The research by SG Heilbron Economic and Policy Consulting shows the meat processing and exporting sector and sheep and beef farmers collectively generate $12bn in income per year for the country and accounts for more than 92,000 jobs, almost 5% of New Zealand’s full-time workforce.
Red meat sector
The sector is also responsible for $4.6bn in household income (on average $3,300 for every household in New Zealand) and represents approximately a fifth of New Zealand’s productive sector.
The research coincides with B+LNZ and the MIA launching a joint manifesto ahead of the general election which outlines the importance of political parties working with the red meat sector to re-build the New Zealand economy.
The policy blueprint also identifies the challenges and opportunities in environmental issues, trade and market access, animal welfare, food safety, biosecurity, innovation, employment relations, immigration and health and safety.
“As New Zealand’s largest manufacturing industry and the second largest goods exporter, the sector is critical to the prosperity and wealth of the country’s economy. The industry is also a significant employer, mainly in regional New Zealand, supporting the livelihoods of families and rural communities,” said Sirma Karapeeva, CEO, MIA.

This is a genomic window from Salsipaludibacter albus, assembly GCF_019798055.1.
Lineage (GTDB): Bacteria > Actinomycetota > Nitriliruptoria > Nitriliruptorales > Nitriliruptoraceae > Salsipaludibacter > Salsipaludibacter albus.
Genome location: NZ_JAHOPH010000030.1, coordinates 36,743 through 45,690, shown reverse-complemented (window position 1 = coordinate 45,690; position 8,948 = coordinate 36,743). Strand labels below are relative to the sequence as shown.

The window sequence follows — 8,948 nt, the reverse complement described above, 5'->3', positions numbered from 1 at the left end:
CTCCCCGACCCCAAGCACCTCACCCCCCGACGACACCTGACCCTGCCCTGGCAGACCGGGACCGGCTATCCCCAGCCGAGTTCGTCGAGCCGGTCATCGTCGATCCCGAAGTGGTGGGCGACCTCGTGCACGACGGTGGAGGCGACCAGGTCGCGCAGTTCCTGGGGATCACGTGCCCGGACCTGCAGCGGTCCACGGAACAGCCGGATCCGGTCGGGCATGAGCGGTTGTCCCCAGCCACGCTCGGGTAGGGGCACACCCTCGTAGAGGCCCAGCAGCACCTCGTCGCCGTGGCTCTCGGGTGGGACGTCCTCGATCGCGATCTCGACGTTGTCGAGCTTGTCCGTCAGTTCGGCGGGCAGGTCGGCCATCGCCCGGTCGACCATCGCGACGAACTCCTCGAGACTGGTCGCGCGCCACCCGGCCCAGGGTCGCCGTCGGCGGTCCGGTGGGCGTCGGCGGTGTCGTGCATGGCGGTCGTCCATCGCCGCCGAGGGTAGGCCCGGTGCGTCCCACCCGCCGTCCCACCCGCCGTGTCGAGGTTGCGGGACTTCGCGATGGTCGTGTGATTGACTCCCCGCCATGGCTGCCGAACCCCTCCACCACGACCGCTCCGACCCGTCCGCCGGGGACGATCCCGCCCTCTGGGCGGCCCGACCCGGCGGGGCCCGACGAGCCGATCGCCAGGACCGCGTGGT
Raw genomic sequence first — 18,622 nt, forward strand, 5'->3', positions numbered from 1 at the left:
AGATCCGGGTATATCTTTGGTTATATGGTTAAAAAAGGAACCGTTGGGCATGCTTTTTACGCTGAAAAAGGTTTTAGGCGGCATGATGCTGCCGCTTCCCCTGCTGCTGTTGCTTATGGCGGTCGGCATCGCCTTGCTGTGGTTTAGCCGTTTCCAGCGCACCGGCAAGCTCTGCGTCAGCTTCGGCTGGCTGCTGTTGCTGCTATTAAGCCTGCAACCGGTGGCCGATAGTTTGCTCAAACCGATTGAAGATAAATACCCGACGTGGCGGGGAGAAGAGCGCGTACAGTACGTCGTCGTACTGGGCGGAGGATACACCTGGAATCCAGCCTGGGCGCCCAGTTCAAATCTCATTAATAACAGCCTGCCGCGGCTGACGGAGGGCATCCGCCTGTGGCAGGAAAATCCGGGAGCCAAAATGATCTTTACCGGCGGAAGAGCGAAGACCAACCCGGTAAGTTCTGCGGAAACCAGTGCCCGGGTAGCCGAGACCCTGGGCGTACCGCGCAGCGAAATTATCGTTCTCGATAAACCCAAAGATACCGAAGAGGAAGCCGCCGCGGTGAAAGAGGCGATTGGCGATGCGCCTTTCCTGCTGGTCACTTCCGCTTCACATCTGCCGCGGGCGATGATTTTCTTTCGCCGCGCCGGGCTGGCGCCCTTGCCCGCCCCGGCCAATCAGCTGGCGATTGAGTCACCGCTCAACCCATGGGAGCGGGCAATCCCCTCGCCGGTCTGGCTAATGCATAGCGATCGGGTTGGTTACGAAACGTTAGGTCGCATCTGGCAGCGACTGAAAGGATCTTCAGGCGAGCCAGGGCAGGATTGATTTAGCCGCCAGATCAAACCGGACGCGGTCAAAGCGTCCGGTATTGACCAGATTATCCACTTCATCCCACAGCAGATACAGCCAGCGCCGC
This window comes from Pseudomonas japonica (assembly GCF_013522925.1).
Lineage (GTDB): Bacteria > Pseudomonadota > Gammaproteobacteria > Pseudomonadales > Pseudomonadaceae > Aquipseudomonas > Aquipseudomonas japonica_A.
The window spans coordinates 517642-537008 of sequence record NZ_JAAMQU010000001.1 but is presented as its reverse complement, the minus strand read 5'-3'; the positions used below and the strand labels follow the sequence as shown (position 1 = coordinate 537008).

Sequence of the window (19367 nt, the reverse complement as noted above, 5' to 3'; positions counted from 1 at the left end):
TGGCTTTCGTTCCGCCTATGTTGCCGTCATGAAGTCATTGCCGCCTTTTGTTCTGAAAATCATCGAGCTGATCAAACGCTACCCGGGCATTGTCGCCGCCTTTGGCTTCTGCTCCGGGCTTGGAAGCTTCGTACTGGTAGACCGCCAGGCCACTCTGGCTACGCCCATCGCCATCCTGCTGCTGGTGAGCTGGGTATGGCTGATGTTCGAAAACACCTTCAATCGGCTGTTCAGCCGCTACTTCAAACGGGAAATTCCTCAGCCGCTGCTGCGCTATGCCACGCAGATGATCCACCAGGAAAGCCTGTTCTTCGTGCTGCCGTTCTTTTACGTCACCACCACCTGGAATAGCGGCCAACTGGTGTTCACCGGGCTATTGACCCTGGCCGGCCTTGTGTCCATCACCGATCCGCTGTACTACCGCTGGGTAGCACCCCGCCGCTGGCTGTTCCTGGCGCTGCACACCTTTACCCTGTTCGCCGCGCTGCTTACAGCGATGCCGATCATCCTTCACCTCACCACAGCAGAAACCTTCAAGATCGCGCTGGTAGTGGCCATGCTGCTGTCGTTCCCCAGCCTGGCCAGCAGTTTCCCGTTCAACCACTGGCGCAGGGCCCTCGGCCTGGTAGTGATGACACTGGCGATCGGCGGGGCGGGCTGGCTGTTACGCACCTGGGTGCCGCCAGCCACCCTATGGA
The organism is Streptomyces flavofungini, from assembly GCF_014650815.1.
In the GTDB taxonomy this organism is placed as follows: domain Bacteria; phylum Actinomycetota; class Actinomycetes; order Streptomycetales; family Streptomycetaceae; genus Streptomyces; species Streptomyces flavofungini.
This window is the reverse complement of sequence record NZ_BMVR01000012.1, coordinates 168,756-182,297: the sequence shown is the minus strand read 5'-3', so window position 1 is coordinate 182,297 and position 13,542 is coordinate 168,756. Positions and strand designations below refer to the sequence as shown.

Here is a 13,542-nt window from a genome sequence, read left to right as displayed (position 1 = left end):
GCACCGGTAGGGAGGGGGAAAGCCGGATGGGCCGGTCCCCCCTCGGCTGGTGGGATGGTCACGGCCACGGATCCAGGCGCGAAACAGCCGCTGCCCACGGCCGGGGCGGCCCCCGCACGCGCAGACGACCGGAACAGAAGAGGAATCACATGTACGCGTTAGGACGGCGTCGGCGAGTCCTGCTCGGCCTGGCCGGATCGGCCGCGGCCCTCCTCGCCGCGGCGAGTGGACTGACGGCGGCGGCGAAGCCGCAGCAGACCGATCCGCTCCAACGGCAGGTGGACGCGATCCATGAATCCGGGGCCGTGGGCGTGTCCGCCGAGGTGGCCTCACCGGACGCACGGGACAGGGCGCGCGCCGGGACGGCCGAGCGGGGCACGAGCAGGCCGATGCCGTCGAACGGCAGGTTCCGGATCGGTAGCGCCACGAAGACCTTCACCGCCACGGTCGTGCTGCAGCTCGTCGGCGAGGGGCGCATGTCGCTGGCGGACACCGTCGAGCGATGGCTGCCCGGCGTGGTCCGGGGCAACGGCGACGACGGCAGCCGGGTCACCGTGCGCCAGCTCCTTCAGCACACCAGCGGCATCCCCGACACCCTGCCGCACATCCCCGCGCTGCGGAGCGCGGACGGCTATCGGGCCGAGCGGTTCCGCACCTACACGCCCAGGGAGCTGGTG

“Despite the supply chain disruption caused by COVID-19, our industry has displayed real agility and resilience and continued to export lamb, beef and co-products to our 120 markets across the globe. With New Zealand experiencing significant economic headwinds, it’s critical we have a sustainable and thriving red meat sector to help the country weather the storm.
“The Government has a huge once-in-a-generation task ahead of it. The priority post-COVID-19 must be ensuring we have our long-term policy settings and infrastructure right. Open and predictable market access is vital for the ongoing success of our export-focused sector as it creates a stable and level international playing field in which our exporters can prosper and thrive.
“Our industry is one of the biggest trainers in New Zealand. The training system for meat processors is extremely effective at putting new workers onto career pathways and training them. We must have the right skills development and training framework in place to support the industry, our people and the country.”
Sam McIvorm CEO, B+LNZ, added, COVID-19 had caused extraordinary damage to people’s lives, livelihoods and economies across the globe and it will take some time for the world to recover from the impact.
“In this period of adversity, the primary sector has shone. Despite significant drought, feed shortages across the country and the Mycoplasma bovis outbreak, our industry has continued to perform strongly and deliver for New Zealand,” he said.
“It’s important that when making any decision about the recovery and the future, the country must ask itself - what is good for exports, employment, productivity and the environment.